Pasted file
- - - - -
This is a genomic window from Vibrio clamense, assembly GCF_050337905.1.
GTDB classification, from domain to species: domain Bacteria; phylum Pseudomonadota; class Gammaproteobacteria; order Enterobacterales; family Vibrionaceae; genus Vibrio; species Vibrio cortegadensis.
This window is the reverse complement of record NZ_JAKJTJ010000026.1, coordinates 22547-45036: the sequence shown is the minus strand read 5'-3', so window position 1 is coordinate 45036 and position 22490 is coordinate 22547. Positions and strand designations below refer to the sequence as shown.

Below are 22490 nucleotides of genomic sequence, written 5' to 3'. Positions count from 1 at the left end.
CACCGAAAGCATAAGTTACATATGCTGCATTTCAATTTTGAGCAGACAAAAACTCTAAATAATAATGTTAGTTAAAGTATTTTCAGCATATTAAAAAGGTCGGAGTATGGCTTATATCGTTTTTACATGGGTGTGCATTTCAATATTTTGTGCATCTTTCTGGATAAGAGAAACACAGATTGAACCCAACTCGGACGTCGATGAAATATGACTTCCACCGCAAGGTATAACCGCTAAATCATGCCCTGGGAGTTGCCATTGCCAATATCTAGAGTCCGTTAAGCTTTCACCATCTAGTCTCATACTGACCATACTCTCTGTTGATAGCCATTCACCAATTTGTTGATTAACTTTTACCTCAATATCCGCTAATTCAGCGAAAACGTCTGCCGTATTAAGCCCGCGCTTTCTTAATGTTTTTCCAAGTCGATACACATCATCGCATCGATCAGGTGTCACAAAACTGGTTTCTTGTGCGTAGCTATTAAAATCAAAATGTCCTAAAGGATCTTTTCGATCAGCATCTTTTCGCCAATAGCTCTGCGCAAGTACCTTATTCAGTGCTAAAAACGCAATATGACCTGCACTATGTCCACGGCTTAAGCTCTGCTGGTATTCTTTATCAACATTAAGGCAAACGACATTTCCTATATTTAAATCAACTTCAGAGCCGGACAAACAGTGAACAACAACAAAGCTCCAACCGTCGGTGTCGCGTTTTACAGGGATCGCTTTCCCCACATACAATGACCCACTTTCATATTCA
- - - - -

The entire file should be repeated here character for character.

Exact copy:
This is a genomic window from Vibrio clamense, assembly GCF_050337905.1.
GTDB classification, from domain to species: domain Bacteria; phylum Pseudomonadota; class Gammaproteobacteria; order Enterobacterales; family Vibrionaceae; genus Vibrio; species Vibrio cortegadensis.
This window is the reverse complement of record NZ_JAKJTJ010000026.1, coordinates 22547-45036: the sequence shown is the minus strand read 5'-3', so window position 1 is coordinate 45036 and position 22490 is coordinate 22547. Positions and strand designations below refer to the sequence as shown.

Below are 22490 nucleotides of genomic sequence, written 5' to 3'. Positions count from 1 at the left end.
CACCGAAAGCATAAGTTACATATGCTGCATTTCAATTTTGAGCAGACAAAAACTCTAAATAATAATGTTAGTTAAAGTATTTTCAGCATATTAAAAAGGTCGGAGTATGGCTTATATCGTTTTTACATGGGTGTGCATTTCAATATTTTGTGCATCTTTCTGGATAAGAGAAACACAGATTGAACCCAACTCGGACGTCGATGAAATATGACTTCCACCGCAAGGTATAACCGCTAAATCATGCCCTGGGAGTTGCCATTGCCAATATCTAGAGTCCGTTAAGCTTTCACCATCTAGTCTCATACTGACCATACTCTCTGTTGATAGCCATTCACCAATTTGTTGATTAACTTTTACCTCAATATCCGCTAATTCAGCGAAAACGTCTGCCGTATTAAGCCCGCGCTTTCTTAATGTTTTTCCAAGTCGATACACATCATCGCATCGATCAGGTGTCACAAAACTGGTTTCTTGTGCGTAGCTATTAAAATCAAAATGTCCTAAAGGATCTTTTCGATCAGCATCTTTTCGCCAATAGCTCTGCGCAAGTACCTTATTCAGTGCTAAAAACGCAATATGACCTGCACTATGTCCACGGCTTAAGCTCTGCTGGTATTCTTTATCAACATTAAGGCAAACGACATTTCCTATATTTAAATCAACTTCAGAGCCGGACAAACAGTGAACAACAACAAAGCTCCAACCGTCGGTGTCGCGTTTTACAGGGATCGCTTTCCCCACATACAATGACCCACTTTCATATTCA